This page is for those of you who have an insatiable appetite for information. We will walk through a typical Brick to Brick installation from start to finish and point out a few things you don’t want to see.
Here are things to watch out for that we see some other companies doing.
- In an effort to cut costs many companies don’t use a vinyl brick mold on the exterior, which results in a weaker window. They will use wood filler and cap it with aluminum which doesn’t usually match the colour of the window. This shouldn’t be referred to as a brick to brick installation.
- Thermoplastic caulking should be used as it won’t crack over time and can be cleaned easily. It forms a flexible seal, has exceptional adhesion, resists moisture and has weathering capabilities. It is available in many colours.
- Anyone who has seen a shaped window capped with aluminum knows how this can ruin the look of a home.
- If old caulking or paint lines are visible on the exterior then the depth of the window wasn’t measured properly.
- Old header capping is left in place saving time, making the installation look untidy.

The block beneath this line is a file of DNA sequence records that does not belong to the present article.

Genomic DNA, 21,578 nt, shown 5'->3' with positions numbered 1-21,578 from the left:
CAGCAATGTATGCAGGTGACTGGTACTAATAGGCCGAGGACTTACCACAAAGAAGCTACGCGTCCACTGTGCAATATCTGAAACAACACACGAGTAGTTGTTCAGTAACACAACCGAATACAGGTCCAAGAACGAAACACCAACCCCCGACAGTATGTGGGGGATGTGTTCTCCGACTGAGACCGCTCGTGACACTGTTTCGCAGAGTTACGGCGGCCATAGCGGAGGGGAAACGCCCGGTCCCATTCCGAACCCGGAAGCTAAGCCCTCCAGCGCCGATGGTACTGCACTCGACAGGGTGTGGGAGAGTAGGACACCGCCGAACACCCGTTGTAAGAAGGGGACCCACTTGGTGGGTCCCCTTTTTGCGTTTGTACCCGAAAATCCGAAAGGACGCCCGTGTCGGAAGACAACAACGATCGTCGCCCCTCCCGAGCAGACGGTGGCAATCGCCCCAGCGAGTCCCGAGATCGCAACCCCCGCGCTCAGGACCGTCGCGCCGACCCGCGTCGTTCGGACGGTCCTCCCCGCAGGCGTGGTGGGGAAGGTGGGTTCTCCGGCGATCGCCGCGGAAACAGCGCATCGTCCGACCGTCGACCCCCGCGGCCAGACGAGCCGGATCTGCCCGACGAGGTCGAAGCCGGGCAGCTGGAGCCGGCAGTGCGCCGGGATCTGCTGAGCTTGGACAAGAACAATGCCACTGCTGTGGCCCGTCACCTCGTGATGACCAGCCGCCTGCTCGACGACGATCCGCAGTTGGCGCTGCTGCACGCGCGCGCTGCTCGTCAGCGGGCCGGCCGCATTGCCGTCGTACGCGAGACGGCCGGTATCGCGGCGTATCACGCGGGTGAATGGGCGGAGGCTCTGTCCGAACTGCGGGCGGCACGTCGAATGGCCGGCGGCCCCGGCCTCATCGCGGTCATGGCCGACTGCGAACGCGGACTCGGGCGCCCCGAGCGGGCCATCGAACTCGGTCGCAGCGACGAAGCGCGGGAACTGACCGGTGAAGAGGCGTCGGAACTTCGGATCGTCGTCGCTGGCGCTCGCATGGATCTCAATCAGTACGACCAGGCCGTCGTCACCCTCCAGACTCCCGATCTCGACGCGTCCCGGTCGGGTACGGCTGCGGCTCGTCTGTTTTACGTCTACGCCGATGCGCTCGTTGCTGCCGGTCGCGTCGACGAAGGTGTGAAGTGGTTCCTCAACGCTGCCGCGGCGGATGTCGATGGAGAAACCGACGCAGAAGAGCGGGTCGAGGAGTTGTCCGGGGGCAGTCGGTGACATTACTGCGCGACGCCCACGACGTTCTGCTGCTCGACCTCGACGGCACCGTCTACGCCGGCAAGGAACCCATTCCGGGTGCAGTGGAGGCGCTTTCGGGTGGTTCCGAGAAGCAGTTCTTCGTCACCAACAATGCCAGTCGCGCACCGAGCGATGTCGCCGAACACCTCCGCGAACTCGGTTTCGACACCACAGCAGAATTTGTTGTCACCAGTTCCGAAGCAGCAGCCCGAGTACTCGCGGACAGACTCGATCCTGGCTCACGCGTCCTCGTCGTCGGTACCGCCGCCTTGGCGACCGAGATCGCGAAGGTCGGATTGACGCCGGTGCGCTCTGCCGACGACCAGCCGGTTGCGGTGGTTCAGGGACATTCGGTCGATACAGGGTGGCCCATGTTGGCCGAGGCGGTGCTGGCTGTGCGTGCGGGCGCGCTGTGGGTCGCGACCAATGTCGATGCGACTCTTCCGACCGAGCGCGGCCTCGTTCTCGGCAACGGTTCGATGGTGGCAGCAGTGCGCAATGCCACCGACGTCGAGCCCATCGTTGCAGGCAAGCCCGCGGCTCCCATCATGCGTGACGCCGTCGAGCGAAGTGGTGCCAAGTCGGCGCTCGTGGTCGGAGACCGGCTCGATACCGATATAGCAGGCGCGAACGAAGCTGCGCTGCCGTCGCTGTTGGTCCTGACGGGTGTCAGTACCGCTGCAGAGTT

- Existing Bay’s can really be made a mess of because most companies don’t have the capabilities to measure properly or manufacture the necessary components . Posts are left in place and capped resulting in a bulky look and much smaller glass area. This is a retrofit installation not brick to brick.
- Some companies use vinyl jambs and casing trim on the interior which can’t be painted or sized properly. Vinyl trim can’t be nailed to the wall and will bow over time and looks cheap. Vinyl jambs don’t add strength to the overall window and will also bow over time.
- Often we see vinyl windows that weren’t sized properly and existing interior shutters or blinds won’t fit back into the opening.
- It’s hard to believe but we still see companies installing inferior products with decades old technology, such as metal spacers between the glass panes and not using Argon gas and LoE coatings.
- Don’t be fooled not all windows are created equally, many companies are installing CSA “Approved” or “Compliant” or “Tested” windows. The best, highest performing windows available are CSA “Certified” and are subject to much more rigorous standards and frequent performance audits.
- Job sites are often left unfinished and untidy.